Diet for type 2 diabetes
Making healthier food choices
Eating healthy when you have diabetes can be difficult, especially
when it seems easier just to choose something convenient or to have
what everyone else is having. But eating well means learning to make
healthy choices for you – regardless of where you are or who you are
A nutritious menu doesn't have to cost more or take longer to prepare. Your diabetes care team can help you create a healthy meal plan that fits with your daily routines.
Important tips for type 2 diabetes
Eat a variety of foods in the right amounts
Balance the amount you eat
against your physical activity and your medication (if you take any)
Simple swaps and diet changes
Diet changes do not necessarily have to mean saying goodbye to all of your favourite foods. Small changes can make a big difference to your diet. For instance, you can change the way food is prepared. Here are six simple food swaps that can make your meal instantly healthier.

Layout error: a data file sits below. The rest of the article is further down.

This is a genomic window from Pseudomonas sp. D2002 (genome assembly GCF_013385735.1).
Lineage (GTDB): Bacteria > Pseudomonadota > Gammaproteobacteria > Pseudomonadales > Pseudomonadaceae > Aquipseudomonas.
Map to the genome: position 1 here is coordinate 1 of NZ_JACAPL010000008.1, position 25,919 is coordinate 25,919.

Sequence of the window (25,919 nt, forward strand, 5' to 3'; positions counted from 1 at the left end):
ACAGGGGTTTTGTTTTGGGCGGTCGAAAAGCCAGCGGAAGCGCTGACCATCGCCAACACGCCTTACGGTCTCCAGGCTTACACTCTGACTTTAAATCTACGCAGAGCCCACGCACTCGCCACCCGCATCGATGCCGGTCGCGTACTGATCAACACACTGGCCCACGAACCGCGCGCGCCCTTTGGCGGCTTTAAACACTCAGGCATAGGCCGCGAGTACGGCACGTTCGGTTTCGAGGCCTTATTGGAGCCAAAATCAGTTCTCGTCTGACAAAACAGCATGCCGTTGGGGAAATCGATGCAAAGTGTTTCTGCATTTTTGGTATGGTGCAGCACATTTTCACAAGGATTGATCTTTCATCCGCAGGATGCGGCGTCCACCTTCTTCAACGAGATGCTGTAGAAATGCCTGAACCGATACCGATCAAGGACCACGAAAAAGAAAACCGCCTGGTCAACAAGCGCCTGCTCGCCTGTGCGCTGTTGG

Another part of making healthier food choices is being aware of the carbohydrates in food. It is important to read the labels on foods so you know their carbohydrate content. Glucose is a carbohydrate, so the amount and type of carbohydrate you consume may affect your blood sugar levels, as well the dosage of insulin you need if you are on insulin treatment.
- Include fruit, honey, white bread and dairy
- Give food a sweet taste
- Raise blood sugar levels quickly
- Include potatoes, brown bread, pulses and oats
- Contain more fibre and take longer for the body to absorb
- Raise blood sugar levels more slowly
Keeping track of your carbohydrate intake – also known as 'counting carbs' – can be complicated, but there are lots of tools, apps and online references available to help you get started.
Alcohol and type 2 diabetes
In addition to your food choices, you should also be mindful of the alcohol that you drink. People with type 2 diabetes can still enjoy alcohol, but be aware that it can have unpredictable effects on your blood sugar levels. The sugar in alcoholic drinks causes a sharp rise in blood sugar. At the same time, when combined with diabetes medications, alcohol can also cause hypoglycaemia, or low blood sugar. A sensible rule is to always drink in moderation and never on an empty stomach.